0
    AlNapp
    AlNapp

    Answer 8 months ago

    A local (Norfolk, UK) firm that makes drop in building componants used to sell them off. Sadly they no longer do, which is a shame as 6 years in the deck does need replacing :) Note this is due to poor maintenance on out part more than anything

    0
    rixtally
    rixtally

    Reply 7 months ago

    Ahh... I went ahead with 30 little ones and ended up using 5mm ply from a local reclamation yard that was delivering during lockdown. I just could afford decking or even tongue and groove shed cladding (who knew it was so expensive!).

    I had an old field shelter which I thought I could break for parts but there wouldn't have been enough cladding to cover half the deck... I got the ply for £7 / sheet - 13 sheets then had the problem of an affordable wood preserve. I looked up the one you used and nearly got a mega pack off eBay for £90 but lost out, then did some research and realised it is 100% ferrous sulphate which you can get 3kg bag of online for just £6 - I bag does 500m2 so I did every pallet and all the ply - one coat and it's done! Some decking oil to finish the top and make it water resistant and voila!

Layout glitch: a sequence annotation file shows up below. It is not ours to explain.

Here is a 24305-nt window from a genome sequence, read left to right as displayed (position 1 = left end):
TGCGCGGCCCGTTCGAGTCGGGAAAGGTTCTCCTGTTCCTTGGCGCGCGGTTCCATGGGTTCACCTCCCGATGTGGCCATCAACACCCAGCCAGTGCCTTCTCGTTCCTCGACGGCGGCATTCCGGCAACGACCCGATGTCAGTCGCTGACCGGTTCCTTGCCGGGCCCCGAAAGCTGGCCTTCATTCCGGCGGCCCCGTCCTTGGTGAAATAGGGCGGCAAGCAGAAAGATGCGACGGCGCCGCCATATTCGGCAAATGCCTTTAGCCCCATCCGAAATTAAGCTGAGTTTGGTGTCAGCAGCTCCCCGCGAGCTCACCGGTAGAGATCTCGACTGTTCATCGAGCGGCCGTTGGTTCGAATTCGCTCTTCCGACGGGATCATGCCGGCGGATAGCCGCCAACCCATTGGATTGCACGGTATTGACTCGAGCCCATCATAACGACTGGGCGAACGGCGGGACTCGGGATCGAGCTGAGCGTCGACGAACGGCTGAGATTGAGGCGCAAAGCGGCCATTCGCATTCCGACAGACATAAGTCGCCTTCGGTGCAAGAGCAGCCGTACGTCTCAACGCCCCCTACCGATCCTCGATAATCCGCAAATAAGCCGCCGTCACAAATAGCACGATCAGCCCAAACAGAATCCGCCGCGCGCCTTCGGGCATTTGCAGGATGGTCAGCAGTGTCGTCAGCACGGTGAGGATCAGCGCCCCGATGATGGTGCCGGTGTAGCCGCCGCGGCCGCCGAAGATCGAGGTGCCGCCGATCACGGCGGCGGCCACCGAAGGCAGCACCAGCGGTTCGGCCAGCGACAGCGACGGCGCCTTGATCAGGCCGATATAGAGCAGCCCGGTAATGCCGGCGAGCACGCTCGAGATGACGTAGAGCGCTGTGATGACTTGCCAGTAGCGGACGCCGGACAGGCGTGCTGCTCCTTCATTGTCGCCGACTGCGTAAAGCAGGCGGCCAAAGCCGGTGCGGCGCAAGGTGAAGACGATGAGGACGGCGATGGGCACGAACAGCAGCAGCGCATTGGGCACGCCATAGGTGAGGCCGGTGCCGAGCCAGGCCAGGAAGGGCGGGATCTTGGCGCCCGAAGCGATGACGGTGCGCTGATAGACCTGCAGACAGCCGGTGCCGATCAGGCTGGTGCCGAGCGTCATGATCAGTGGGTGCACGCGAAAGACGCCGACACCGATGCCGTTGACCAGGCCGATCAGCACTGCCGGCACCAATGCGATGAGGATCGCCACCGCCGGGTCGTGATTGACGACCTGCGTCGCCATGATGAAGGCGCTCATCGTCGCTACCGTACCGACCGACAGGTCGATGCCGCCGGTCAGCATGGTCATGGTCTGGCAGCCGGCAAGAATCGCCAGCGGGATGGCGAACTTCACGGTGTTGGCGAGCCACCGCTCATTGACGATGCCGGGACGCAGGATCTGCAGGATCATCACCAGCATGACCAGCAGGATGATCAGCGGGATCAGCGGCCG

I ended up using screws instead of nails as the nails were just popping out when the ply was walked on as some of the pallet wood weren't very deep - I then realised I had to screw the bell tent groundsheet to the deck but that wasn't too much trouble.

    Here are some pics, and THANKS AGAIN for the inspiration and confidence to give it a go (ps. as I was taking the pics it looks like I got my Dad, daughter and cats to do most of the work but I promise I was there ;)

    ps. Do you think I should use this to start a new instructables and link back to yours? I definitely had some learnings along the way which I could share with readers?